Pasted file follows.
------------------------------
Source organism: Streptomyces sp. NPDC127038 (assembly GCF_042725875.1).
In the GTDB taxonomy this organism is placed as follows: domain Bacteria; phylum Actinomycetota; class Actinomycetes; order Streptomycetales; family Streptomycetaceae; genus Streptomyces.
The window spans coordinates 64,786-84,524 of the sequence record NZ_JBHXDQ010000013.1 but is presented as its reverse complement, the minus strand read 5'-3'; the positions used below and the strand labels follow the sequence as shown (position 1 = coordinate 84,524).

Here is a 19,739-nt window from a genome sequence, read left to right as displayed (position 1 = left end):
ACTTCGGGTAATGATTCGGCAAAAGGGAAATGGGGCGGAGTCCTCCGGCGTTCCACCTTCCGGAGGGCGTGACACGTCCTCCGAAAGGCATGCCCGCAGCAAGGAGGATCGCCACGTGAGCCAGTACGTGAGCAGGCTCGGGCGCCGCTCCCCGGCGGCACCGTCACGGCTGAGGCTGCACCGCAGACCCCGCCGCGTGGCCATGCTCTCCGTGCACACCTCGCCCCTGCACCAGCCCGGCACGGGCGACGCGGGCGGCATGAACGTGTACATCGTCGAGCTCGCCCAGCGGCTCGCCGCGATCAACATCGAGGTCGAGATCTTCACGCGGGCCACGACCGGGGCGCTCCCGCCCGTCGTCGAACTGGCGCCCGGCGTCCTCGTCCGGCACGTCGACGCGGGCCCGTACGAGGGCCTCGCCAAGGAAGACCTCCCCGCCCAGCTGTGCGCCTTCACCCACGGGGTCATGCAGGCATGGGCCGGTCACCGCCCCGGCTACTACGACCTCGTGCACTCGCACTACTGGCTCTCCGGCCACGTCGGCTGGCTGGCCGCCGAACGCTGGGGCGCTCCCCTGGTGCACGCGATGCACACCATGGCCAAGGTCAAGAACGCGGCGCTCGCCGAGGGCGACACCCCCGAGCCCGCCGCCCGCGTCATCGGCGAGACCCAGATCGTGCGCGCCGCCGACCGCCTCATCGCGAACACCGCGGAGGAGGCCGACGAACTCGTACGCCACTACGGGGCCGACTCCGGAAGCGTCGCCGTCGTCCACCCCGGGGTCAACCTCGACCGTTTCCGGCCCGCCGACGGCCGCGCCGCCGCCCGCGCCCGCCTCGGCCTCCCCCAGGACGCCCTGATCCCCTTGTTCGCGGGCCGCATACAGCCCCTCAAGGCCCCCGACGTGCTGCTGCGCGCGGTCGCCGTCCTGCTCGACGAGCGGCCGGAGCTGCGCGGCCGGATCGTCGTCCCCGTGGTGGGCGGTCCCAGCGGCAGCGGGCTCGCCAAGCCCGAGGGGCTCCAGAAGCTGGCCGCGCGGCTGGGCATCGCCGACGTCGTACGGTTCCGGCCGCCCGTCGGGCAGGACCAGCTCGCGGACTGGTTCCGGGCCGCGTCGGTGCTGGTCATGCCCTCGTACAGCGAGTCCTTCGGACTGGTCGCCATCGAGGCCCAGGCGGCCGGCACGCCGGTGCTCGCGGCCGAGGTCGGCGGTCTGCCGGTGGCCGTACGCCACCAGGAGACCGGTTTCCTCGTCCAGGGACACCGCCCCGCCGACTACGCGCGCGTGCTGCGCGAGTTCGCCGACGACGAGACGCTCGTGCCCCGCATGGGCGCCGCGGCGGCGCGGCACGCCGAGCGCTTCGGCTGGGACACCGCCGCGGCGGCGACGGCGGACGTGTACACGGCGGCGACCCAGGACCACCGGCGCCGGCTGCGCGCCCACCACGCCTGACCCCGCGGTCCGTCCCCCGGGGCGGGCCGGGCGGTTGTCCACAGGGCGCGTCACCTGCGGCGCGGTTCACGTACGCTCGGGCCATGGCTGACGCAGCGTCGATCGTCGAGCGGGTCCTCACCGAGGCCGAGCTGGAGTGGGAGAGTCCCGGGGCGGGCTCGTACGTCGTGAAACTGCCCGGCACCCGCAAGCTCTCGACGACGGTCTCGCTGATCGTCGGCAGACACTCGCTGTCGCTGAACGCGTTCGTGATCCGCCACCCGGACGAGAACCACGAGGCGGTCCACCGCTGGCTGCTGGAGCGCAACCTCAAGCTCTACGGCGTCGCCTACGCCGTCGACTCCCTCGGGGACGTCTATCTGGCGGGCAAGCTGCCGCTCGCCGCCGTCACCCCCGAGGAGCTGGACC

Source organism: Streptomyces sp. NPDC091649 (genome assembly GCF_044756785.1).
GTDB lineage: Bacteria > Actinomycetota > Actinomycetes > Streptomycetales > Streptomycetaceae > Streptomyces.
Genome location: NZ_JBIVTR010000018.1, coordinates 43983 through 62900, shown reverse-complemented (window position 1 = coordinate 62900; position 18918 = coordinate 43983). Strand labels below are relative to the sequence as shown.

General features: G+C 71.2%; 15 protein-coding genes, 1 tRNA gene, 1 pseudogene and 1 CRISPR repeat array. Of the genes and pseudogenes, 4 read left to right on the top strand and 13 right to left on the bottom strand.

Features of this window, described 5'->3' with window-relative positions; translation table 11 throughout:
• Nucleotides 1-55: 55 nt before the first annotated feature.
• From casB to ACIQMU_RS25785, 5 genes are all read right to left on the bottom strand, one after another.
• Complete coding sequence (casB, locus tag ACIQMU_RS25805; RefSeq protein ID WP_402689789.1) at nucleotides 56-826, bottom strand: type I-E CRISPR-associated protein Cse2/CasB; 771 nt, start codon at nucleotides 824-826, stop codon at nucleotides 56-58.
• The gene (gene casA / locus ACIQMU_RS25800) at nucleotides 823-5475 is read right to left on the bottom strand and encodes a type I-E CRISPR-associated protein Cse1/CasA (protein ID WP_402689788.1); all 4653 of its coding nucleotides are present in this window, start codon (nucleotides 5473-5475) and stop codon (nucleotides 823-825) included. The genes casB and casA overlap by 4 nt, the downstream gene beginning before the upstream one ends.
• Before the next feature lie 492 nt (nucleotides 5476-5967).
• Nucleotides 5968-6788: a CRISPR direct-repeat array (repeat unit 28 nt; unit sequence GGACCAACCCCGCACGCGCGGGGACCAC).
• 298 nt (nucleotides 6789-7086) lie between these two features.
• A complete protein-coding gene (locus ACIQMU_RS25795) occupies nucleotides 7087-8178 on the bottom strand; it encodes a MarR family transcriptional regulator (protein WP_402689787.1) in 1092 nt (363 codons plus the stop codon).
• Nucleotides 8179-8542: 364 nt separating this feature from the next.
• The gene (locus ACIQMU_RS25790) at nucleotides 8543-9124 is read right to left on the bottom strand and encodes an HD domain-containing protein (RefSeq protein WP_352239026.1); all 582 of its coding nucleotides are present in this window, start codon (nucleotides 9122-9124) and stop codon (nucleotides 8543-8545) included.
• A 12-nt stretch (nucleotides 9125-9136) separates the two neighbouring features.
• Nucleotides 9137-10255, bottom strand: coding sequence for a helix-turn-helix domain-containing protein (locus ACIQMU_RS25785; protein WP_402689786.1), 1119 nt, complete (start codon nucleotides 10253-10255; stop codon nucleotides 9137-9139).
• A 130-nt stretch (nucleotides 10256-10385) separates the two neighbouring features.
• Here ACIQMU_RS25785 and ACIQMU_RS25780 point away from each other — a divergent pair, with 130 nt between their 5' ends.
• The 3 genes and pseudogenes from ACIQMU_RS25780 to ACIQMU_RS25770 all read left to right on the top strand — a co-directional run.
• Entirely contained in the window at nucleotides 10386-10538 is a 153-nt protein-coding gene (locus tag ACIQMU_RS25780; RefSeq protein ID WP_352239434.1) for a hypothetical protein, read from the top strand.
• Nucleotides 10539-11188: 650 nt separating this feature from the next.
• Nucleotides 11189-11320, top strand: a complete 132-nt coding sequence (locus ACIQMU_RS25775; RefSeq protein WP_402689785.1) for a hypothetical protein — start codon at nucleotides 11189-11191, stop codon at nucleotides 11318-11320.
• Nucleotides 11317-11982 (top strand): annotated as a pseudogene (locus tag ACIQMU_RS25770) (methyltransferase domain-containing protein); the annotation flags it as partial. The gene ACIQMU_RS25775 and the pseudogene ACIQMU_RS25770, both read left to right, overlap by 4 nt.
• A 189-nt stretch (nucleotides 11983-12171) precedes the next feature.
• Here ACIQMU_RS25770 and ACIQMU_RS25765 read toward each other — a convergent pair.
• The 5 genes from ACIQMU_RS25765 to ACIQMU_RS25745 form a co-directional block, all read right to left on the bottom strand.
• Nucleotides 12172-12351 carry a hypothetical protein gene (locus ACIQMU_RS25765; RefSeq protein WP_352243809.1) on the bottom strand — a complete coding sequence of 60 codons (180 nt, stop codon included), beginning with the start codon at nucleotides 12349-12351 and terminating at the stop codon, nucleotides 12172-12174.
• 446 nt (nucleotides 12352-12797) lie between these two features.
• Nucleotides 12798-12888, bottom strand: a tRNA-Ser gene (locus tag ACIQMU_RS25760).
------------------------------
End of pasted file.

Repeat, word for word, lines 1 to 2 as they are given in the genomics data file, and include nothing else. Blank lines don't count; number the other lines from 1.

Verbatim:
Source organism: Streptomyces sp. NPDC127038 (assembly GCF_042725875.1).
In the GTDB taxonomy this organism is placed as follows: domain Bacteria; phylum Actinomycetota; class Actinomycetes; order Streptomycetales; family Streptomycetaceae; genus Streptomyces.